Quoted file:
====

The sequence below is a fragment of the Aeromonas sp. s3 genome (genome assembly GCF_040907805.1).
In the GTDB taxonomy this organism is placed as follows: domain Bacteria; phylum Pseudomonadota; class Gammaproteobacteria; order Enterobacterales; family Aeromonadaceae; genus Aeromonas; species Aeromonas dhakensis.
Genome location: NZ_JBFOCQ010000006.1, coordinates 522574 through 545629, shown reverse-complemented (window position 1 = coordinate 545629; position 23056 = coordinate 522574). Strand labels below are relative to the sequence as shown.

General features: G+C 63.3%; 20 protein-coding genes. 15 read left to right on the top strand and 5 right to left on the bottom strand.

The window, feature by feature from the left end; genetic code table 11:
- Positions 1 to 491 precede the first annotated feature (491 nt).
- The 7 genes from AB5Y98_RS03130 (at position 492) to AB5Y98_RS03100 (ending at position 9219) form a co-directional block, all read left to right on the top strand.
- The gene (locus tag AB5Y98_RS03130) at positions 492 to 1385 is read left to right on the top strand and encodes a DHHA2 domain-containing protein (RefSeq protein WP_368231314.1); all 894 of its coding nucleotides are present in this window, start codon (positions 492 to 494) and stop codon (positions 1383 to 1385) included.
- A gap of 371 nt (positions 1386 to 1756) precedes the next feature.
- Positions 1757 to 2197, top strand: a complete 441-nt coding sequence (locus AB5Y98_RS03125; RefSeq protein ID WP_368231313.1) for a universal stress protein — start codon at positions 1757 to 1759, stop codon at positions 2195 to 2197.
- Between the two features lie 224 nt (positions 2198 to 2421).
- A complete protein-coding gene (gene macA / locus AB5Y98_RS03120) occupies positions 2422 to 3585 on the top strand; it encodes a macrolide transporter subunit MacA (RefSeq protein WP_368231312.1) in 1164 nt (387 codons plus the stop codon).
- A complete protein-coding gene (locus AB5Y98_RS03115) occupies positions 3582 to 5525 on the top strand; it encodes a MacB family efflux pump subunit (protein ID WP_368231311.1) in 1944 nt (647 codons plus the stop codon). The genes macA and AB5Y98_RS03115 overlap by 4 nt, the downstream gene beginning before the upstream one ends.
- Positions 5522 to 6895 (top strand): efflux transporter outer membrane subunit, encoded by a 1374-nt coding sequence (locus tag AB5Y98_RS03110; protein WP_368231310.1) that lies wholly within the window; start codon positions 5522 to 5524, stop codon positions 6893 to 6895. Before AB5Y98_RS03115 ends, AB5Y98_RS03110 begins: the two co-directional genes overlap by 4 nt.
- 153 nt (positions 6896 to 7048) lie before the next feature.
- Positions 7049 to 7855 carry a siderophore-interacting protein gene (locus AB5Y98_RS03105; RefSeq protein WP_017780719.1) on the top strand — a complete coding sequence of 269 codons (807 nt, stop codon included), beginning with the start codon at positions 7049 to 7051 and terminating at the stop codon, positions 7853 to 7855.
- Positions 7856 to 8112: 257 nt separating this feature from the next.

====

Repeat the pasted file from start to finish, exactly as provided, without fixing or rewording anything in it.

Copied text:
The sequence below is a fragment of the Aeromonas sp. s3 genome (genome assembly GCF_040907805.1).
In the GTDB taxonomy this organism is placed as follows: domain Bacteria; phylum Pseudomonadota; class Gammaproteobacteria; order Enterobacterales; family Aeromonadaceae; genus Aeromonas; species Aeromonas dhakensis.
Genome location: NZ_JBFOCQ010000006.1, coordinates 522574 through 545629, shown reverse-complemented (window position 1 = coordinate 545629; position 23056 = coordinate 522574). Strand labels below are relative to the sequence as shown.

General features: G+C 63.3%; 20 protein-coding genes. 15 read left to right on the top strand and 5 right to left on the bottom strand.

The window, feature by feature from the left end; genetic code table 11:
- Positions 1 to 491 precede the first annotated feature (491 nt).
- The 7 genes from AB5Y98_RS03130 (at position 492) to AB5Y98_RS03100 (ending at position 9219) form a co-directional block, all read left to right on the top strand.
- The gene (locus tag AB5Y98_RS03130) at positions 492 to 1385 is read left to right on the top strand and encodes a DHHA2 domain-containing protein (RefSeq protein WP_368231314.1); all 894 of its coding nucleotides are present in this window, start codon (positions 492 to 494) and stop codon (positions 1383 to 1385) included.
- A gap of 371 nt (positions 1386 to 1756) precedes the next feature.
- Positions 1757 to 2197, top strand: a complete 441-nt coding sequence (locus AB5Y98_RS03125; RefSeq protein ID WP_368231313.1) for a universal stress protein — start codon at positions 1757 to 1759, stop codon at positions 2195 to 2197.
- Between the two features lie 224 nt (positions 2198 to 2421).
- A complete protein-coding gene (gene macA / locus AB5Y98_RS03120) occupies positions 2422 to 3585 on the top strand; it encodes a macrolide transporter subunit MacA (RefSeq protein WP_368231312.1) in 1164 nt (387 codons plus the stop codon).
- A complete protein-coding gene (locus AB5Y98_RS03115) occupies positions 3582 to 5525 on the top strand; it encodes a MacB family efflux pump subunit (protein ID WP_368231311.1) in 1944 nt (647 codons plus the stop codon). The genes macA and AB5Y98_RS03115 overlap by 4 nt, the downstream gene beginning before the upstream one ends.
- Positions 5522 to 6895 (top strand): efflux transporter outer membrane subunit, encoded by a 1374-nt coding sequence (locus tag AB5Y98_RS03110; protein WP_368231310.1) that lies wholly within the window; start codon positions 5522 to 5524, stop codon positions 6893 to 6895. Before AB5Y98_RS03115 ends, AB5Y98_RS03110 begins: the two co-directional genes overlap by 4 nt.
- 153 nt (positions 6896 to 7048) lie before the next feature.
- Positions 7049 to 7855 carry a siderophore-interacting protein gene (locus AB5Y98_RS03105; RefSeq protein WP_017780719.1) on the top strand — a complete coding sequence of 269 codons (807 nt, stop codon included), beginning with the start codon at positions 7049 to 7051 and terminating at the stop codon, positions 7853 to 7855.
- Positions 7856 to 8112: 257 nt separating this feature from the next.